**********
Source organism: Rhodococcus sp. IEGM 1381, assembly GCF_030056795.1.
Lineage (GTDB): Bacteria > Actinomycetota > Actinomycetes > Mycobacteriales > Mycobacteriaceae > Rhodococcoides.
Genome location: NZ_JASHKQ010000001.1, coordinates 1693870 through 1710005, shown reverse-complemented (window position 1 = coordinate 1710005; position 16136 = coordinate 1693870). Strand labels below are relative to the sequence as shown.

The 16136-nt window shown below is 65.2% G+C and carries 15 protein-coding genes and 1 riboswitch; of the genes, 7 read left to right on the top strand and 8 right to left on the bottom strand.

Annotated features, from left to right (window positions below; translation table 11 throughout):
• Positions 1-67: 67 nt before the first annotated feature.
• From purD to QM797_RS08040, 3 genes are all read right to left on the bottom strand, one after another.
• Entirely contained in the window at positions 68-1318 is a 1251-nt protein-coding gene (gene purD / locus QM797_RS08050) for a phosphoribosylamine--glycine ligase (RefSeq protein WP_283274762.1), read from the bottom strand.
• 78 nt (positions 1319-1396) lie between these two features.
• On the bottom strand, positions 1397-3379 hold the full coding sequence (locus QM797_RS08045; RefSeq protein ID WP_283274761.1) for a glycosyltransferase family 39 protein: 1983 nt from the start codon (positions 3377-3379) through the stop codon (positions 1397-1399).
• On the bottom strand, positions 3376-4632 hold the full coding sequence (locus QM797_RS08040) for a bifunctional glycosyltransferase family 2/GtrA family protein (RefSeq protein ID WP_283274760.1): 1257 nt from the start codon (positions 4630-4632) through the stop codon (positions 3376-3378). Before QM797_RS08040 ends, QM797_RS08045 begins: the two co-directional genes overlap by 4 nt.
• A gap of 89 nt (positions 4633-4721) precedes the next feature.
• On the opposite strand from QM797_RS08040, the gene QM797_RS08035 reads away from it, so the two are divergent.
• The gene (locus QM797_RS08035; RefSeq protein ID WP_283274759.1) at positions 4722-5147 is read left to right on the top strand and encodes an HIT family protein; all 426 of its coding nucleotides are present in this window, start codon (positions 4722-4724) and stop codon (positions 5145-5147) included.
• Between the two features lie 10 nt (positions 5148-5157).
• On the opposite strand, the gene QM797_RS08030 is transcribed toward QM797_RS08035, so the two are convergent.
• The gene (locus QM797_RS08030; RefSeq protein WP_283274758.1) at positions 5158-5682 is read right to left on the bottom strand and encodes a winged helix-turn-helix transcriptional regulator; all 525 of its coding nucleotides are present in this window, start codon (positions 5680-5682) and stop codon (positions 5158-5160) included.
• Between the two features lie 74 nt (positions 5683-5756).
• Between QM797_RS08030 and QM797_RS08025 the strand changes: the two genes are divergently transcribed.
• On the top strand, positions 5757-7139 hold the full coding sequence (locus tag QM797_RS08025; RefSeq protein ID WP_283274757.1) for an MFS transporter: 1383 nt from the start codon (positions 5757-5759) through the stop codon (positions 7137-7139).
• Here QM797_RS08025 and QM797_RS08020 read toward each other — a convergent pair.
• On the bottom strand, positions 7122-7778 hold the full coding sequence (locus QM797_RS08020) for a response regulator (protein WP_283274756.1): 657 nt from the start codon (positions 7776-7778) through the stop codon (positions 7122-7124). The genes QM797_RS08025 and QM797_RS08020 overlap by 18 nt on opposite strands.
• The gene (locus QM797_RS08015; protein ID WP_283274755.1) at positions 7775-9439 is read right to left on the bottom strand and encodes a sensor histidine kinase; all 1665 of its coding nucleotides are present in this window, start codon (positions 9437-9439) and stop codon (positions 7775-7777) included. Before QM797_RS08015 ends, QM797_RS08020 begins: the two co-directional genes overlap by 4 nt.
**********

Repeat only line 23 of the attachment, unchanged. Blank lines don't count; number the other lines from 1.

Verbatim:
• The gene (locus QM797_RS08015; protein ID WP_283274755.1) at positions 7775-9439 is read right to left on the bottom strand and encodes a sensor histidine kinase; all 1665 of its coding nucleotides are present in this window, start codon (positions 9437-9439) and stop codon (positions 7775-7777) included. Before QM797_RS08015 ends, QM797_RS08020 begins: the two co-directional genes overlap by 4 nt.